Clear the room or building from the windward side toward the exhausting smoke ejector by moving blowing smoke ejectors toward the exhausting ejector. Keep circulation line as straight as possible.
Place blowing smoke ejectors at the bottom of closets and small rooms to blow fresh, clean air in and force smoke and odors out the top of the door opening.
In residences and smaller type buildings, apply a number of blowing smoke ejectors in the lowest floor or basement operating from outside openings or suitable windows. Close all openings on this lower floor and cover the space around the smoke ejectors to create a “pressure-type” circulation to push or force smoke and odors out of air or heating ducts and other concealed spaces. It is advisable to have an exhausting smoke ejector in the floor above to remove the disturbed smoke and odor to the outside atmosphere.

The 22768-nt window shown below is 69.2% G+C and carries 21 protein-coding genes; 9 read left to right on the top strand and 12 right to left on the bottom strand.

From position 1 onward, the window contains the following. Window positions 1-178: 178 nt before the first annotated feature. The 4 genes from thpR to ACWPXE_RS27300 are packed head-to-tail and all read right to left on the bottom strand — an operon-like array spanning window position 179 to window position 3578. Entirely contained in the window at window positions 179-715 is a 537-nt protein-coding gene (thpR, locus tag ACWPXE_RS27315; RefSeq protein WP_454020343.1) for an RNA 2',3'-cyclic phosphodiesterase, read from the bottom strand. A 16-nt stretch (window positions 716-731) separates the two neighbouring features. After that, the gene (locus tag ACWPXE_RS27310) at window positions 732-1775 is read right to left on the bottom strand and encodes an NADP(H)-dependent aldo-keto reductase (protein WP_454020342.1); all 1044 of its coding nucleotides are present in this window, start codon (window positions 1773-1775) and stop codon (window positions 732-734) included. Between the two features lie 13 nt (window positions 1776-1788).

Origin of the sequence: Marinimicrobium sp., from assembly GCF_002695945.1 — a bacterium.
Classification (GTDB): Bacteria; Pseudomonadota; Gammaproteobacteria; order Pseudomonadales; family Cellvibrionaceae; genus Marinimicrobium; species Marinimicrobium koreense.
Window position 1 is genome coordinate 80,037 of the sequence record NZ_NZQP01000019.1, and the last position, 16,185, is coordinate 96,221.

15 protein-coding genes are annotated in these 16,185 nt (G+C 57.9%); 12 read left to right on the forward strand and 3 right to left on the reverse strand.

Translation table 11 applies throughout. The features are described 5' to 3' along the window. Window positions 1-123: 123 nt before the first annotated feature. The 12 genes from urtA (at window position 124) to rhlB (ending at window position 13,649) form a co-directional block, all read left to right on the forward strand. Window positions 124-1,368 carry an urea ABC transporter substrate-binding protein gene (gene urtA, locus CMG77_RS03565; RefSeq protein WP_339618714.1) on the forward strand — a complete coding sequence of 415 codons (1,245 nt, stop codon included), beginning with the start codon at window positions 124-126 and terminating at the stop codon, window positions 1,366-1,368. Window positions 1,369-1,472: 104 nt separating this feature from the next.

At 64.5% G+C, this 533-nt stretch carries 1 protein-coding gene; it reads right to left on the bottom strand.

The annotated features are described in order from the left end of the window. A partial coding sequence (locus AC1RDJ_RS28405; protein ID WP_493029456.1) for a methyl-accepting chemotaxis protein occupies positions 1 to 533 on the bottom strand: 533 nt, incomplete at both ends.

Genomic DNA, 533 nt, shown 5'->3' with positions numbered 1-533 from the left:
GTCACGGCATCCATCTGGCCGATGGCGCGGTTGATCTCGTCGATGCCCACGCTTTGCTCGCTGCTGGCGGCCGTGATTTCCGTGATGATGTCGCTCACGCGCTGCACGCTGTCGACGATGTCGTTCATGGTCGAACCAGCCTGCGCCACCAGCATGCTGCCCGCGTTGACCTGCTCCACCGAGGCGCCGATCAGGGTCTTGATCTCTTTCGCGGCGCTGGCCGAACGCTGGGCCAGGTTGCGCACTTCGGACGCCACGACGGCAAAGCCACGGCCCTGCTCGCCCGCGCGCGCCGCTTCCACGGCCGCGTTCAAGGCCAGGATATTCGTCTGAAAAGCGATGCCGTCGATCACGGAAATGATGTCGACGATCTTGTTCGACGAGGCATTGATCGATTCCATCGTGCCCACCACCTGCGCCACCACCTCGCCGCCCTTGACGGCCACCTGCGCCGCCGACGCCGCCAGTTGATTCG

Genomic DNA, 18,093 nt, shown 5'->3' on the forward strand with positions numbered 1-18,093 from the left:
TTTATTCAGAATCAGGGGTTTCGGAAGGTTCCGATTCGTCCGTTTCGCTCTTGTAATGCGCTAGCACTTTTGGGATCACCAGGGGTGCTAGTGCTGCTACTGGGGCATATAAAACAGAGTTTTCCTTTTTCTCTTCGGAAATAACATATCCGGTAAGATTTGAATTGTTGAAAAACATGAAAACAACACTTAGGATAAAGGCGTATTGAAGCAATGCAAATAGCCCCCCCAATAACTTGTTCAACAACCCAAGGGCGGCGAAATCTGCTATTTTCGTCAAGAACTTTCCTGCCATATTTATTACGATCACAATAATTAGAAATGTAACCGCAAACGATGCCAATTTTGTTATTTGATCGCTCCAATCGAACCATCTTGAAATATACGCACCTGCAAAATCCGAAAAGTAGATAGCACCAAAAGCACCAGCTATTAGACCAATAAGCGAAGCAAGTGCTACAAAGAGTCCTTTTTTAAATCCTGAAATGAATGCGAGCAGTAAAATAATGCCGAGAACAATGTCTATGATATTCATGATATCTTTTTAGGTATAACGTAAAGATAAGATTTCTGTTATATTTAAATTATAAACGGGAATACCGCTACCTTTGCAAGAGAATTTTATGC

Place a blower in or near an outside opening directed over all fabrics or other material which may retain smoke to remove as much of the odor from such material as is possible. After this action a smoke neutralizer or deodorant may be used to good effect.
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Prevent curtains, drapes, etc., from covering or entering intake of smoke ejector or covering its guard. Supervise traffic in the area of a smoke ejector on a floor, especially where there are women with dresses. The suction action of the smoke ejector can draw a dress into the unit and do damage. Keep children away from any operating smoke ejector.
Never pick up any smoke ejector by anything but its handles.
Do not operate smoke ejectors too long in severe cold weather, especially, if the fire has affected the heating system. The increased air circulation could cause water pipes to freeze and occupants to become cold or lead to their becoming sick. Remember, the very young and elderly are susceptible to cold.
Prevent blowing papers, loose material, debris, or dirt around which could add to the damage or inconvenience the occupants.
Be careful that doors and other obstructions in the air path do close and shut off air circulation.